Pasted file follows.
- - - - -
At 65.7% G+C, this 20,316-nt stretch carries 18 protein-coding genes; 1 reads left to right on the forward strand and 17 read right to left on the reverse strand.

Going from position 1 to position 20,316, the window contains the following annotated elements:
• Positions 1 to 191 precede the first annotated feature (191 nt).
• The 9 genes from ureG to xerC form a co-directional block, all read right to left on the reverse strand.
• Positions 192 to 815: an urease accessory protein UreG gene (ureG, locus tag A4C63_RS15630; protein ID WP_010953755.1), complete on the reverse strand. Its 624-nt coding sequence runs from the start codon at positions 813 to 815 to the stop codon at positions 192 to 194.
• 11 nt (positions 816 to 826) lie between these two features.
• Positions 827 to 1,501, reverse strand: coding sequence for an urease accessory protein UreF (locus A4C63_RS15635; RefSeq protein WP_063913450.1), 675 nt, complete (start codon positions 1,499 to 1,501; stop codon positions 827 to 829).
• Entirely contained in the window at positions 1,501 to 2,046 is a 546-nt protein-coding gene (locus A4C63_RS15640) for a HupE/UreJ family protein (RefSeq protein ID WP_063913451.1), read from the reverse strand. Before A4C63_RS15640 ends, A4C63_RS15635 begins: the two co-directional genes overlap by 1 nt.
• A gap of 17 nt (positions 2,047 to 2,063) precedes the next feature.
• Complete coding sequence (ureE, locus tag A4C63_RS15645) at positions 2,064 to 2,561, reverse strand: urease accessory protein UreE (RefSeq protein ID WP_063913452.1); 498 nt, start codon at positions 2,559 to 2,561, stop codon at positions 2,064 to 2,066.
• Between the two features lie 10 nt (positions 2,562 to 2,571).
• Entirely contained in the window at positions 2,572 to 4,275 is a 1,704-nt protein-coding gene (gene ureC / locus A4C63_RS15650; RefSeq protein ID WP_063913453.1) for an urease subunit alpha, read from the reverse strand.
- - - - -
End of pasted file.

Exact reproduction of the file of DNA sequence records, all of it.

At 65.7% G+C, this 20,316-nt stretch carries 18 protein-coding genes; 1 reads left to right on the forward strand and 17 read right to left on the reverse strand.

Going from position 1 to position 20,316, the window contains the following annotated elements:
• Positions 1 to 191 precede the first annotated feature (191 nt).
• The 9 genes from ureG to xerC form a co-directional block, all read right to left on the reverse strand.
• Positions 192 to 815: an urease accessory protein UreG gene (ureG, locus tag A4C63_RS15630; protein ID WP_010953755.1), complete on the reverse strand. Its 624-nt coding sequence runs from the start codon at positions 813 to 815 to the stop codon at positions 192 to 194.
• 11 nt (positions 816 to 826) lie between these two features.
• Positions 827 to 1,501, reverse strand: coding sequence for an urease accessory protein UreF (locus A4C63_RS15635; RefSeq protein WP_063913450.1), 675 nt, complete (start codon positions 1,499 to 1,501; stop codon positions 827 to 829).
• Entirely contained in the window at positions 1,501 to 2,046 is a 546-nt protein-coding gene (locus A4C63_RS15640) for a HupE/UreJ family protein (RefSeq protein ID WP_063913451.1), read from the reverse strand. Before A4C63_RS15640 ends, A4C63_RS15635 begins: the two co-directional genes overlap by 1 nt.
• A gap of 17 nt (positions 2,047 to 2,063) precedes the next feature.
• Complete coding sequence (ureE, locus tag A4C63_RS15645) at positions 2,064 to 2,561, reverse strand: urease accessory protein UreE (RefSeq protein ID WP_063913452.1); 498 nt, start codon at positions 2,559 to 2,561, stop codon at positions 2,064 to 2,066.
• Between the two features lie 10 nt (positions 2,562 to 2,571).
• Entirely contained in the window at positions 2,572 to 4,275 is a 1,704-nt protein-coding gene (gene ureC / locus A4C63_RS15650; RefSeq protein ID WP_063913453.1) for an urease subunit alpha, read from the reverse strand.